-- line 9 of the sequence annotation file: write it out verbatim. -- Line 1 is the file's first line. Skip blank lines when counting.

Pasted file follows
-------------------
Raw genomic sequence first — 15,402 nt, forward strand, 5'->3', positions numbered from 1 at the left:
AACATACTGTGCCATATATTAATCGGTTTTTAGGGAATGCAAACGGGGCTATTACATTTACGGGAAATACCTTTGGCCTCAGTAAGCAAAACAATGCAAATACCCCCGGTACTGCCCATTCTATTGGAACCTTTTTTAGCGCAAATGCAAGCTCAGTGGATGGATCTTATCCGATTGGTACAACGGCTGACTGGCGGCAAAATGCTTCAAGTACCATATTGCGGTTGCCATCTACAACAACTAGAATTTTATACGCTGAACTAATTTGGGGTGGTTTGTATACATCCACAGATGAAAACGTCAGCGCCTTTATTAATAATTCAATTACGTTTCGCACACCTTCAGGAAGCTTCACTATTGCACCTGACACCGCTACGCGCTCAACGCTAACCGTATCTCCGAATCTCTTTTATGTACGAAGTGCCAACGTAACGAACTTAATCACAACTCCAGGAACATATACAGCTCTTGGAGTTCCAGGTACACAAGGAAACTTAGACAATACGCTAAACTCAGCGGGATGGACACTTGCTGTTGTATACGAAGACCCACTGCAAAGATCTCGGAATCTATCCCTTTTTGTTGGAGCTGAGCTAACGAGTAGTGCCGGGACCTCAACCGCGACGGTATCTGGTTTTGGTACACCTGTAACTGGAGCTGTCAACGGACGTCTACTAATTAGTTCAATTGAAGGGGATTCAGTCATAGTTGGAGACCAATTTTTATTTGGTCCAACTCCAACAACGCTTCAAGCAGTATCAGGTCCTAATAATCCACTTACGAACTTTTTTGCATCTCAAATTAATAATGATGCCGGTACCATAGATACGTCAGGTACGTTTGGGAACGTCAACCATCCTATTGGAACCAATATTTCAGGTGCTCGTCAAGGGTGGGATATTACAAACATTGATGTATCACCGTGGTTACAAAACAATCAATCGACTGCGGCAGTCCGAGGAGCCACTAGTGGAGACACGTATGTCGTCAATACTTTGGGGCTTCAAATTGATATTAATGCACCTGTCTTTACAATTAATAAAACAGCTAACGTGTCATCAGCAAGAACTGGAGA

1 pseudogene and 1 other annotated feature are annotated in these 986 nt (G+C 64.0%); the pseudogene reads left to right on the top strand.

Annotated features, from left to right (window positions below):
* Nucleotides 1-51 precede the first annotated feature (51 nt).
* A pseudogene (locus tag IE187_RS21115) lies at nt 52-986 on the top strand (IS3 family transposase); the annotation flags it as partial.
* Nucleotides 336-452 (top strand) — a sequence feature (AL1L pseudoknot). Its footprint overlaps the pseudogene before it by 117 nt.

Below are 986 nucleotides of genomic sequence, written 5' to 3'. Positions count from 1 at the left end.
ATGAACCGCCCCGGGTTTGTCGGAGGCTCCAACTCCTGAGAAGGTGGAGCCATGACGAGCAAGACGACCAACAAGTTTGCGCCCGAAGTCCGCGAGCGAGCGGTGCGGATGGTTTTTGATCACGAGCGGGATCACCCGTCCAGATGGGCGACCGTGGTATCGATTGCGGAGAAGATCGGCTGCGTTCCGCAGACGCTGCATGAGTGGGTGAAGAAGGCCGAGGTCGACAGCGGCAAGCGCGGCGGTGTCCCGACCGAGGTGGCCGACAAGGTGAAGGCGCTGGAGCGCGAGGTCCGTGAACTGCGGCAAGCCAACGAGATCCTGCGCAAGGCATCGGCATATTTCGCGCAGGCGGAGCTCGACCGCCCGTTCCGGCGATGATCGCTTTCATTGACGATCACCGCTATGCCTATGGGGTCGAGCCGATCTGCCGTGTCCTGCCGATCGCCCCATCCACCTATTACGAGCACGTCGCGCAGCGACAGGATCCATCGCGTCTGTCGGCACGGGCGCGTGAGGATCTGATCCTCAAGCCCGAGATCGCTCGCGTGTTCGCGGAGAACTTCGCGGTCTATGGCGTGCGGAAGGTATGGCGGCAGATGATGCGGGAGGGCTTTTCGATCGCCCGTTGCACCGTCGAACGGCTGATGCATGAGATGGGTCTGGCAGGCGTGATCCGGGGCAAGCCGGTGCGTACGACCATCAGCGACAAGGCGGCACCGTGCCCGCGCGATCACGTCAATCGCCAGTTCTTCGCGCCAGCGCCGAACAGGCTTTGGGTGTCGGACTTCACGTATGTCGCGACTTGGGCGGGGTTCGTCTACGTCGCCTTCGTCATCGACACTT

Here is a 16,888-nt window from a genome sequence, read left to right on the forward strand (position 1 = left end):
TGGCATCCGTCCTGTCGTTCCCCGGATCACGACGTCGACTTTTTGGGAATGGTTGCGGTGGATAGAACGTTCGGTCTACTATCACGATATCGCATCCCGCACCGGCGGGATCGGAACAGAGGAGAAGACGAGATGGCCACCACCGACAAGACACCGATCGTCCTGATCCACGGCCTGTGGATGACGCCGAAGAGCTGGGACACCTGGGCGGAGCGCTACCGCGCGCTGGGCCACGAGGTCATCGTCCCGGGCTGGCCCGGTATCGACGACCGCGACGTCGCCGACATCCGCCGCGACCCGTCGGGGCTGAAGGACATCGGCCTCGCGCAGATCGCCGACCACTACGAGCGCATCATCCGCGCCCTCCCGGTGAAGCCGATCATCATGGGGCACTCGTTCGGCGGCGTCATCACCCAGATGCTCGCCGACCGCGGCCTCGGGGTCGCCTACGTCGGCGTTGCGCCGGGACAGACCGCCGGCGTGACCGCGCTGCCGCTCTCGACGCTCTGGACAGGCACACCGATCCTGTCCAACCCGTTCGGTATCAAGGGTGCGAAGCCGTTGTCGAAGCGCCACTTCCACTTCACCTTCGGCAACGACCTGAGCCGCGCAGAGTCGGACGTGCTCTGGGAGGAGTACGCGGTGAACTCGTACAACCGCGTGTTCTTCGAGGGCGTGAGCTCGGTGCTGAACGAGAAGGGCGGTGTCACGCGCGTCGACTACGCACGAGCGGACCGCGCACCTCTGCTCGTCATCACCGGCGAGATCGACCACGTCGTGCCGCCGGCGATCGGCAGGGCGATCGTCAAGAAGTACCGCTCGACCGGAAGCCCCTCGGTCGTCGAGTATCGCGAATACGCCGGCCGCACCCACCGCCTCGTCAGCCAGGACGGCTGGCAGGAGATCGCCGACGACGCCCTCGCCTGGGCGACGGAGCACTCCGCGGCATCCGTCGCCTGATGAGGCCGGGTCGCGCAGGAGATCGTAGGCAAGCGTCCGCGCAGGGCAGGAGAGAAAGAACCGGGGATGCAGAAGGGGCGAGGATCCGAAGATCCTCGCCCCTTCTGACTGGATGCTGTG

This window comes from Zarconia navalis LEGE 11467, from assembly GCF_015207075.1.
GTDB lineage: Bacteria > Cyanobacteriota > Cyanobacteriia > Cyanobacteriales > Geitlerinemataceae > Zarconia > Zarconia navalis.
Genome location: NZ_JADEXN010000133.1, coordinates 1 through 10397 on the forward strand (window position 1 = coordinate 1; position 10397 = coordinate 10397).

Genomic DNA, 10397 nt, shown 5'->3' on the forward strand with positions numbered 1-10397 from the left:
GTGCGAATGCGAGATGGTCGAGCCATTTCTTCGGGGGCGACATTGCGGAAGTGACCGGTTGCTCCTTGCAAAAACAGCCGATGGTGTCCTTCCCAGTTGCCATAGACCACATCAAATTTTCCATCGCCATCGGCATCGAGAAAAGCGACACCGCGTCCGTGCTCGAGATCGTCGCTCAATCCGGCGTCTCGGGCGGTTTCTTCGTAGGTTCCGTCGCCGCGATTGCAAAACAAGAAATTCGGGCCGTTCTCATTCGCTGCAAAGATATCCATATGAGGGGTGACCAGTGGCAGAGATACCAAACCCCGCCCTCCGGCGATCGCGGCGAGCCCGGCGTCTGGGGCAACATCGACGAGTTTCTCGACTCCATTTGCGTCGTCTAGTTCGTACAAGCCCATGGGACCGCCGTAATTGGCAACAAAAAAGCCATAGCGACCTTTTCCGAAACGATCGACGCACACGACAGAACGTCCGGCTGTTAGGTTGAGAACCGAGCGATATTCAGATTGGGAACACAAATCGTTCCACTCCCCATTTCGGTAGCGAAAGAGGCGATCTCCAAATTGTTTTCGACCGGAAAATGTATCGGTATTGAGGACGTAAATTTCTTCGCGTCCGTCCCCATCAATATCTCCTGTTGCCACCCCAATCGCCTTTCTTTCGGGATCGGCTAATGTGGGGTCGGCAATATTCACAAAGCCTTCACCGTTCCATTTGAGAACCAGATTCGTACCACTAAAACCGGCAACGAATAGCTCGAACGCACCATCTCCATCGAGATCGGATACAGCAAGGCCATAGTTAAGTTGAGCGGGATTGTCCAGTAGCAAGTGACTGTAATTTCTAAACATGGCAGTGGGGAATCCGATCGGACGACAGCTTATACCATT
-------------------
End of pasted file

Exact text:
ATGAACCGCCCCGGGTTTGTCGGAGGCTCCAACTCCTGAGAAGGTGGAGCCATGACGAGCAAGACGACCAACAAGTTTGCGCCCGAAGTCCGCGAGCGAGCGGTGCGGATGGTTTTTGATCACGAGCGGGATCACCCGTCCAGATGGGCGACCGTGGTATCGATTGCGGAGAAGATCGGCTGCGTTCCGCAGACGCTGCATGAGTGGGTGAAGAAGGCCGAGGTCGACAGCGGCAAGCGCGGCGGTGTCCCGACCGAGGTGGCCGACAAGGTGAAGGCGCTGGAGCGCGAGGTCCGTGAACTGCGGCAAGCCAACGAGATCCTGCGCAAGGCATCGGCATATTTCGCGCAGGCGGAGCTCGACCGCCCGTTCCGGCGATGATCGCTTTCATTGACGATCACCGCTATGCCTATGGGGTCGAGCCGATCTGCCGTGTCCTGCCGATCGCCCCATCCACCTATTACGAGCACGTCGCGCAGCGACAGGATCCATCGCGTCTGTCGGCACGGGCGCGTGAGGATCTGATCCTCAAGCCCGAGATCGCTCGCGTGTTCGCGGAGAACTTCGCGGTCTATGGCGTGCGGAAGGTATGGCGGCAGATGATGCGGGAGGGCTTTTCGATCGCCCGTTGCACCGTCGAACGGCTGATGCATGAGATGGGTCTGGCAGGCGTGATCCGGGGCAAGCCGGTGCGTACGACCATCAGCGACAAGGCGGCACCGTGCCCGCGCGATCACGTCAATCGCCAGTTCTTCGCGCCAGCGCCGAACAGGCTTTGGGTGTCGGACTTCACGTATGTCGCGACTTGGGCGGGGTTCGTCTACGTCGCCTTCGTCATCGACACTT